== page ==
“To achieve these goals and solve our transportation problems, we must stop expanding highways and embrace the full range of solutions that federal funding can support,” the letter says. “IDOT has the ability to spend federal funds on the state’s 63 separate transit systems, solutions that reduce air pollution and address the climate crisis, comprehensive street projects that provide safe alternatives to driving like walking and bicycling, ADA improvements for people with disabilities and reduced mobility, infrastructure to unite neighborhoods separated by highways, and better access to public transit for rural and tribal communities.

These potential solutions include (letter language):

● Reconnect communities and reflect the inclusion of disadvantaged and underrepresented groups in the planning, project selection and design process.

● Improve the condition, resilience and safety of roads and bridges in accordance with asset management plans (including investing in the preservation of these assets.)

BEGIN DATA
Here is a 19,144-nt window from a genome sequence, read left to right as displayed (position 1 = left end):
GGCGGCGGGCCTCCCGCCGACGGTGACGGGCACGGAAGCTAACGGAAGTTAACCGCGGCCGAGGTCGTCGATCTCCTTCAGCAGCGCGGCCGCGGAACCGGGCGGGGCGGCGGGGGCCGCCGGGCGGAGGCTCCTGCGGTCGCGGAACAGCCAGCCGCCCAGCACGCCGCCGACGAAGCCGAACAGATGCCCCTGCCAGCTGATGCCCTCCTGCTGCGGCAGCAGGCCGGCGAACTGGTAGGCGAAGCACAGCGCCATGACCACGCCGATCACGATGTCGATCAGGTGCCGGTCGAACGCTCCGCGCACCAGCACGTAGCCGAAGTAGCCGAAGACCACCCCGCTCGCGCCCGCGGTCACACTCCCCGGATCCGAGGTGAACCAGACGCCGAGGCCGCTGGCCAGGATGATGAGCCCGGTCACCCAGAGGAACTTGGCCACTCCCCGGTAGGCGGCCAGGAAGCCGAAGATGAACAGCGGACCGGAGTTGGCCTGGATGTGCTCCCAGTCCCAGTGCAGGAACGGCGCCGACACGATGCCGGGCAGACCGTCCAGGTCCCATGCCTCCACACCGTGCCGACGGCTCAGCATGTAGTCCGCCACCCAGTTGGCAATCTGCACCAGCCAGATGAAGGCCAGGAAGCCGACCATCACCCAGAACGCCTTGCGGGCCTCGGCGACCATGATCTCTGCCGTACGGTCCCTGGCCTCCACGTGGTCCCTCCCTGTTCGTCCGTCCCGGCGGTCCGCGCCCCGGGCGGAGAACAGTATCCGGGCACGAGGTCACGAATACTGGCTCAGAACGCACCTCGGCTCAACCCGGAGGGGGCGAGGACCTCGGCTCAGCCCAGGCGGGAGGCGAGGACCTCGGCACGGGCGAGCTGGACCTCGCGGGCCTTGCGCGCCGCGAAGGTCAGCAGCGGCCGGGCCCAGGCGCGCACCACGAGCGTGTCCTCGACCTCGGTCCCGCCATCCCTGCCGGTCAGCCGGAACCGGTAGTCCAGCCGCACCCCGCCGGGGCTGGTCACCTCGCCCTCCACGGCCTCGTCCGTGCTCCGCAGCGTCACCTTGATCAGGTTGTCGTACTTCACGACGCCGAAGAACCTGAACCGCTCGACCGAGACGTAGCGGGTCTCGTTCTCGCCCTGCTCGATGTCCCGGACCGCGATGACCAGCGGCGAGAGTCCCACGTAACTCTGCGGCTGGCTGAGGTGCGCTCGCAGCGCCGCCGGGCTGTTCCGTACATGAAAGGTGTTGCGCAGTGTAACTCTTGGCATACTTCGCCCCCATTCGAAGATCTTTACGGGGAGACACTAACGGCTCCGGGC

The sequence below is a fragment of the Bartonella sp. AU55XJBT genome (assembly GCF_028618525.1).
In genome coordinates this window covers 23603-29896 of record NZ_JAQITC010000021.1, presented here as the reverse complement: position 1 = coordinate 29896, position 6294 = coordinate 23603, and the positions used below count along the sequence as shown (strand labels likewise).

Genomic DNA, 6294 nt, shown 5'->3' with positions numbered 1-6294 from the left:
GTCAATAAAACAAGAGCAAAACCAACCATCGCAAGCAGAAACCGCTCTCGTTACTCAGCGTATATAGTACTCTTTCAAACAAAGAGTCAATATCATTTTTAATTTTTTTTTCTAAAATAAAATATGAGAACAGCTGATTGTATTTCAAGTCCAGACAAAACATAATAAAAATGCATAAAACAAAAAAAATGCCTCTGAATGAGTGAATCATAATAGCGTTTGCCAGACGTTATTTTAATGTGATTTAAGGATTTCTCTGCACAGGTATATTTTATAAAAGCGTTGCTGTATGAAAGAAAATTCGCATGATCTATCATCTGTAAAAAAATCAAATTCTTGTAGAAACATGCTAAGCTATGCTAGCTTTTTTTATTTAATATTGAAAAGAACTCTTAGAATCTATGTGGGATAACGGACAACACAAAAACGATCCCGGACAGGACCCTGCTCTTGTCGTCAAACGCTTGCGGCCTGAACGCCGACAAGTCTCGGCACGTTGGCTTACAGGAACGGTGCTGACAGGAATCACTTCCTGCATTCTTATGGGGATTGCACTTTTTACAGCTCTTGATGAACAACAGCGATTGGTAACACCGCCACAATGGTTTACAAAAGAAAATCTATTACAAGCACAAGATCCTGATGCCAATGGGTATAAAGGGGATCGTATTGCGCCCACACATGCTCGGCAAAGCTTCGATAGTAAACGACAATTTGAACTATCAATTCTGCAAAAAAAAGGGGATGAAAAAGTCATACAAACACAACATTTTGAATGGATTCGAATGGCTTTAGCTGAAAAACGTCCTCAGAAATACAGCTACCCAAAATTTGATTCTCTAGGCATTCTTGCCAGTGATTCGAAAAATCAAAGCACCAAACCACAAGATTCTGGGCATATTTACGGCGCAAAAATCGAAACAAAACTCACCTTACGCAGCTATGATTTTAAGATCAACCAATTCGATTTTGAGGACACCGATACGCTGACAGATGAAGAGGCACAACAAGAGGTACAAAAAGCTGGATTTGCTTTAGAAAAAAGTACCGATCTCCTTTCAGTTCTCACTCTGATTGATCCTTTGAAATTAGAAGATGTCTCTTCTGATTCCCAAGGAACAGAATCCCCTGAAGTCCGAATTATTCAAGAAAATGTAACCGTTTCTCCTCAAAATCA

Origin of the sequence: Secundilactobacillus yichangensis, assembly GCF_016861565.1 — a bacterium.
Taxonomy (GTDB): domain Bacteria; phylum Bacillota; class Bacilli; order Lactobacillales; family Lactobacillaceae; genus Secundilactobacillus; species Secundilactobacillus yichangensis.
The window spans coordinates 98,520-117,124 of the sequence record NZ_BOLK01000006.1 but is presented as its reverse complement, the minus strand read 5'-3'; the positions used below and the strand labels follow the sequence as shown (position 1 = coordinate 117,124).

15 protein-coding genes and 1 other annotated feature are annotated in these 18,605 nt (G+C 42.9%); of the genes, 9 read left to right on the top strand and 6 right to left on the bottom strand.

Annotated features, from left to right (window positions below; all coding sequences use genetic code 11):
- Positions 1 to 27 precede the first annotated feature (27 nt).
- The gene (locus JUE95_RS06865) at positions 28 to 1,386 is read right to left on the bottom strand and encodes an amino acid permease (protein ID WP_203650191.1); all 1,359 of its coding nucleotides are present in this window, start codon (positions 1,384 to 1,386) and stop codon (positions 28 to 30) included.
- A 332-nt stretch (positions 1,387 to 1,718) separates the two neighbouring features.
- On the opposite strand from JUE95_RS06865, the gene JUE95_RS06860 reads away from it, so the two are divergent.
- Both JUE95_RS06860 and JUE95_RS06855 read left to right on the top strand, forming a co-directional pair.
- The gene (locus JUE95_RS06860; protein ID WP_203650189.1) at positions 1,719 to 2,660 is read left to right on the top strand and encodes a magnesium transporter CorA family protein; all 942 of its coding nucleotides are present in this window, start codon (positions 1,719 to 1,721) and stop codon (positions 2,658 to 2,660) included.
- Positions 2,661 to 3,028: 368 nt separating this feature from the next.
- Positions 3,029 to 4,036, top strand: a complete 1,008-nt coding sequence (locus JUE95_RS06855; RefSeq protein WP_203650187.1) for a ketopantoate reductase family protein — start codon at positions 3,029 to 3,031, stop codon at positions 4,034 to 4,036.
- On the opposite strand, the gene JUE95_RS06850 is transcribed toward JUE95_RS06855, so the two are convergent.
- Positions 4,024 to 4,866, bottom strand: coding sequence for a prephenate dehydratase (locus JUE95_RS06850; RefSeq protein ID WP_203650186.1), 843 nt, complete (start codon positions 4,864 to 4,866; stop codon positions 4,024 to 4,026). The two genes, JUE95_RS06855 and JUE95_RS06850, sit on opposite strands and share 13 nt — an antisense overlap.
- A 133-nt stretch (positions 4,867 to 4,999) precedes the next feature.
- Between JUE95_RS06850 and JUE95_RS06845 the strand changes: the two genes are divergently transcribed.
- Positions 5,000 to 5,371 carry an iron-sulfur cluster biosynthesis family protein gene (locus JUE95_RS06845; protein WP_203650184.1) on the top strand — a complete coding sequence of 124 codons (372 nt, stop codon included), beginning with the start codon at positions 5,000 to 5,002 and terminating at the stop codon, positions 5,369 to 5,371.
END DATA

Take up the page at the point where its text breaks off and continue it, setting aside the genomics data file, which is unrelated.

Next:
● Promote and improve the safety of all road users, especially vulnerable road users.

● Make streets and other transportation facilities accessible to all users and compliant with the Americans with Disabilities Act.

● Address environmental impacts ranging from stormwater runoff to greenhouse gas emissions.

● Prioritize infrastructure that is less vulnerable and more resilient to climate change.

● Future-proof our transport infrastructure by integrating new and emerging technologies such as charging stations for electric vehicles, the production of renewable energy and the deployment of broadband in transport rights-of-way.